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Targus DOCK220 USB Type-C Thunderbolt 3 Docking Station with Power Delivery

Targus rounds out its docking station line with the versatile high-performance USB Type-C Thunderbolt 3 (an Alternate Mode) DOCK220.  The DOCK220 is Intel certified for both PC and Macbooks.

The DOCK220 supports Dual Role USB Type-C Power Delivery 3.0 for both PC (Windows and Linux) and MacBook hosts.  As a PD Source it supplies up to 85W at the following levels:

  • 5Vdc @ 3A
  • 9Vdc @ 3A
  • 15Vdc @ 3A
  • 20V @ 4.25A

The DOCK220 interfaces and ports include:

  • 1 DRP USB Type-C Female Thunderbolt 3 with PD 3.0 to 85W
  • 1 DFP USB Type-C Female Thunderbolt with DP1.2 Alternate Mode 4096×2160 p60
  • 1 DFP DP1.2 4096×2160 p60
  • 2 DFP USB 3.0 Type-A SuperSpeed ports front/back both supporting BC1.2 charging
  • 1 DFP USB 3.1 Gen 1 Type-C SuperSpeed port front
  • 1 Gigabit Ethernet RJ-45 with WOL
  • 1 3.5mm Female Stereo Audio Output Port
  • 1 3.5mm Female Stereo Audio Input Port
  • Purple Power Applied LED front
  • Kensington Lock Slot
  • Targus VESA100 Bracket Mounting for Dell Monitors

Click on the Targus DOCK220 Ports and Interfaces photo to expand.

The DOCK220 supports up to dual DP1.2 video to dual 4096×2160 p60 (cinema 4K2K) display monitors.  Windows PC OEMs have implemented a subset of Thunderbolt features for some PC models, especially with first generation USB-C Thunderbolt ports, see Thunderbolt 3 Cable, Port and Power Performance Expectations.  Many hosts do not support supplying two discrete full 4-lane DisplayPort 1.2 streams to render two separate 4K2Kp60 monitor displays, see Thunderbolt 3 USB Type-C.

The Thunderbolt 3 ports on the MacBooks support dual DP1.2 (for dual 4K2Kp60) and since the DOCK220 supports up to 85W of PD, its perfect for today’s Macbooks.  To determine if a PC platform supports dual discrete video click here.  For hosts that support dual video via Thunderbolt 3, i.e. the Dell XPS13 9360, one DP monitor is connected utilizing the DP 1.2 port on the DOCK210 and the second monitor to the DOCK210 Downstream Facing USB Type-C Thunderbolt port.  This DFP Thunderbolt port is versatile enough to be used with the Targus ACA932 (DisplayPort), ACA933 (HDMI), and ACA934 (VGA) adaptors for a second display monitor.

Many of the PC OEM docks are utilizing Multi-Stream Transport (MST) and can claim dual video support for their own respective Thunderbolt PC when used with their own proprietary Thunderbolt docking station offerings containing an MST switch.  However, most cannot claim dual 4K2Kp60 when splitting the DP1.2 stream, see DisplayPort Alternate Mode vs. DP Alt. Mode.  By not implementing an MST switch in the DOCK220, Targus has a Thunderbolt dock that supports dual 4K2Kp60 when used with a dual DP 1.2 host, and doesn’t require video compression or MST splitting.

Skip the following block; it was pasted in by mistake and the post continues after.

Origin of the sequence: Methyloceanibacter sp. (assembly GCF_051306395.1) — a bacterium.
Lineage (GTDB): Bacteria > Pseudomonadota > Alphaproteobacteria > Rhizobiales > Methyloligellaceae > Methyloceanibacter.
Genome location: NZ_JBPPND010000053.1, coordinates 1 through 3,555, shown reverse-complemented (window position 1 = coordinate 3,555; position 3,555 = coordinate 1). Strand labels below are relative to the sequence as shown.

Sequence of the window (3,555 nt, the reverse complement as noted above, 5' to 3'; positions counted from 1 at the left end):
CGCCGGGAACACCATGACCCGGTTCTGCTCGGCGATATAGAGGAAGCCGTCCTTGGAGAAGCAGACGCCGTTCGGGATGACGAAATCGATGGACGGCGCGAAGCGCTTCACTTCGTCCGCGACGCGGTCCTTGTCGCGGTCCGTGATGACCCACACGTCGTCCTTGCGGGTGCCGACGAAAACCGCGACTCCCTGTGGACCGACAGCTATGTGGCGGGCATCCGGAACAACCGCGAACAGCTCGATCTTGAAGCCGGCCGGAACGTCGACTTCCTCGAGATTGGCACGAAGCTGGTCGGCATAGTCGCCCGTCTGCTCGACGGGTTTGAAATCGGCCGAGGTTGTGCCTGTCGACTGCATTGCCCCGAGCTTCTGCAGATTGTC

When used with a Thunderbolt host that has only one DP 1.2 stream, the Down Stream Facing Thunderbolt port on the DOCK220 can be used for high speed storage, i.e. a Thunderbolt 3 drive like the one shown here.  This makes the DOCK220 a perfect fit for many applications requiring high-speed access to storage and high-resolution video like CAD/CAM and video editing. 

Comparison to the DOCK410 and DOCK180/190

The DOCK410 takes advantage of the native DisplayPort data on Thunderbolt 3 and DisplayPort hosts and so it is recommended for USB Type-C DisplayPort Alternate Mode and will work with USB Type-C Thunderbolt 3 ports, see Optimizing Your Targus DOCK410 Experience.   It will not work with USB Type-C 3.1 Gen 1/2 ports.

The DOCK180/190 uses the industry standard DL-6950 adaptive compression software for USB SuperSpeed available on USB Type-C Thunderbolt 3, USB Type-C DP Alt. Mode, and USB Type-C 3.1 Gen 1/2 ports.  Its the USB Type-C that always works, see Type-C That Always Works.

The DOCK220 takes advantage of the native DisplayPort data on Thunderbolt 3 hosts and is recommended for USB Type-C Thunderbolt hosts.  It will not work with USB Type-C DP Alt. Mode, DPMF, or USB Type-C 3.1 Gen 1/2 ports.

The Targus DOCK220 product page is shown here.  A draft specification can be accessed by clicking DOCK220 Specifications.

Please contact Targus for more information.

Categories: Main, Thunderbolt

11 replies

  1. Kevin, you write:

    > The DOCK220 takes advantage of the native DisplayPort data
    > on Thunderbolt 3 hosts and is recommended for USB Type-C
    > Thunderbolt hosts.
    > It will not work with USB Type-C DP Alt. Mode or
    > USB Type-C 3.1 Gen 1/2 ports.